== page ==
The mayor of Amsterdam has intensified her crusade to change the city’s seedy image, criticizing visitors who flock to its red-light district for treating prostitutes like a tourist attraction.
Calling their treatment “unpalatable” and “humiliating,” Femke Halsema told the Amsterdam daily, Het Parool, that growing tourism to the red-light district was making it increasingly difficult for the city’s sex workers to ply their trade safely or with dignity.
With as many as 20 million visitors coming to Amsterdam every year, the city is struggling to cope with the growing number of tourists, which amounted to just 10 million in 2000. Not only has this affected the availability of housing, but it has also put increased pressure on the tiny red-light district and the women who work there.
“The circumstances in which women have to do their work have worsened,” Halsema said of the city’s current state of affairs. She added that the city’s locals did not want prostitution to be this way, or think that the current state was “how it was supposed to be.”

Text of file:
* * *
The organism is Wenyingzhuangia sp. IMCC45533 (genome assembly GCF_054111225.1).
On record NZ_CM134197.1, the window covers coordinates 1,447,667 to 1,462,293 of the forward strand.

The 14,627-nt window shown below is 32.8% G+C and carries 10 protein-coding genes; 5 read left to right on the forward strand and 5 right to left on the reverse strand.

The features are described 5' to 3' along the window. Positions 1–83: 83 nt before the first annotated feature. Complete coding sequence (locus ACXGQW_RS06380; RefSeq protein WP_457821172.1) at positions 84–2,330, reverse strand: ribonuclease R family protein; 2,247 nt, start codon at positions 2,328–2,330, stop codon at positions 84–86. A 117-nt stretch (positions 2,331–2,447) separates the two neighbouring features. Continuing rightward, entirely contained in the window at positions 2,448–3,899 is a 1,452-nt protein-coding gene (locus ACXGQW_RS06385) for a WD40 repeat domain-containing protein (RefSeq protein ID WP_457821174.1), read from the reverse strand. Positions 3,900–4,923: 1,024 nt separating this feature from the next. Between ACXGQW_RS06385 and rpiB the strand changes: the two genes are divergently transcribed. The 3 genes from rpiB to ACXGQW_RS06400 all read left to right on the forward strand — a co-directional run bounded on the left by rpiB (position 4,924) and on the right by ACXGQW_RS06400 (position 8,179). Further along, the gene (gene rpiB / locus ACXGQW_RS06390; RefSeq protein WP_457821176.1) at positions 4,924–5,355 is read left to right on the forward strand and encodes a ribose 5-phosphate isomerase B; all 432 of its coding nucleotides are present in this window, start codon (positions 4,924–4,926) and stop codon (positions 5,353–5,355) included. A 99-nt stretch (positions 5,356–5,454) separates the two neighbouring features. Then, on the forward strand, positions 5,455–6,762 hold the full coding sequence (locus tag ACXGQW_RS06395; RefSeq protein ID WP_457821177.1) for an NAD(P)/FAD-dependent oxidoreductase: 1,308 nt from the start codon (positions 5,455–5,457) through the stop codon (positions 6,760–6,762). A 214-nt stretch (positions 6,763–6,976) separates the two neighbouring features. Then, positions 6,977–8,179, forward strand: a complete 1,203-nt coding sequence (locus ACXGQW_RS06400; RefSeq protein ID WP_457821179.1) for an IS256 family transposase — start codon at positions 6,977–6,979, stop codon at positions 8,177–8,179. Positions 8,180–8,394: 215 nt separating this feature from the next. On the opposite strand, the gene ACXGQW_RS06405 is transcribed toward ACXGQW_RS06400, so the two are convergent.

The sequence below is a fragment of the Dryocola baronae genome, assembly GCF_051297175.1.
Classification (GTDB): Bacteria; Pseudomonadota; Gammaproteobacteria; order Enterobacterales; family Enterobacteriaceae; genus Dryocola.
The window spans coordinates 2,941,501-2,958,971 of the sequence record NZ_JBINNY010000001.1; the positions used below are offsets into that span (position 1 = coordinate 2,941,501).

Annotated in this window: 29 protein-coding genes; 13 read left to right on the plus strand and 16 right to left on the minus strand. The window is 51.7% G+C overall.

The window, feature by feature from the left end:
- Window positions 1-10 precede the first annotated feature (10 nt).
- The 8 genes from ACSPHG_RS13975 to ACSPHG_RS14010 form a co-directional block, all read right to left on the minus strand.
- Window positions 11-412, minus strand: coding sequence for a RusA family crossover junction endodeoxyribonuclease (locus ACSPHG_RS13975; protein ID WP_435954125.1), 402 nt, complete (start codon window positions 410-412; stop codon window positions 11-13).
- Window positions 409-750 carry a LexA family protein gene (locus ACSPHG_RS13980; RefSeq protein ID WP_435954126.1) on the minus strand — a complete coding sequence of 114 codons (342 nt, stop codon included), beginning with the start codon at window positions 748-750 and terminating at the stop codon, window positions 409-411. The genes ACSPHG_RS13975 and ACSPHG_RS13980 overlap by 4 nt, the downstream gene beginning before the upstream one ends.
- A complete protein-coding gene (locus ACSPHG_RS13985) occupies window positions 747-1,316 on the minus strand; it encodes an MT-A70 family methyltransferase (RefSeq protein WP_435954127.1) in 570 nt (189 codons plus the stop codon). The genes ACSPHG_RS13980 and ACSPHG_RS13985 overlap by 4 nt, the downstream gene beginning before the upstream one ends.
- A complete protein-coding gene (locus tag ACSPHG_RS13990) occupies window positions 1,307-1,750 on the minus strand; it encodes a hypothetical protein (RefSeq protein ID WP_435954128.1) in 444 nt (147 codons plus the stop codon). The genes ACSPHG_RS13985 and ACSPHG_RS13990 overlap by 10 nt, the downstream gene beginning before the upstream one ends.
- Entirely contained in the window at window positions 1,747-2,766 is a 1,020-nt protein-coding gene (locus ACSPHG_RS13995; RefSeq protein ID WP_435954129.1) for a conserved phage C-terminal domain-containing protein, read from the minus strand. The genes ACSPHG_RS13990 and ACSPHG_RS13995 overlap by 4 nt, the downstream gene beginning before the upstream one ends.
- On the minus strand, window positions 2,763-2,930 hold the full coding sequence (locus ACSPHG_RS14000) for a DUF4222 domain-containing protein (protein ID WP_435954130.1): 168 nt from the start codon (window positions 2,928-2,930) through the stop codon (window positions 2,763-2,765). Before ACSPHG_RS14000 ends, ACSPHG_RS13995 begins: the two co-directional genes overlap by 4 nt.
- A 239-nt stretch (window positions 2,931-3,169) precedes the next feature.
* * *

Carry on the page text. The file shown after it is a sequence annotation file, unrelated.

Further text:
Halsema, who was elected to the job in June 2018, blasted such a “display of vulnerable women” and has promised a list of measures by the summer.
Issues faced by women working in the city’s sex trade include the existence of unlicensed prostitution, which has been linked to the trafficking of women.
“First and foremost, we need to ensure that they are more independent and empowered, and are not being abused or used as commodities,” she added.
The mayor’s comments were reiterated, albeit more radically, by a cross-party group of political youth activists, who have described the district as a “public meat market.”
Reforms proposed by the group include requiring women to be resident in the Netherlands for at least a year prior to taking up employment in the sex trade.
Halsema’s call for action follows her August greenlighting of a plan that would see the district’s streets temporarily closed on busy nights. This allows street cleaners to clear away the growing piles of rubbish and puddles of spilled beer, vomit, and human waste left by revelers.
Her predecessor, Eberhard van der Laan, also oversaw similar efforts. In 2017, he opened a brothel run by sex workers who leased a building owned by the city.
Dubbed the “Municipal Brothel” by Amsterdammers, the scheme aims to diminish reliance on pimps and underworld influences.
By Femke Halsema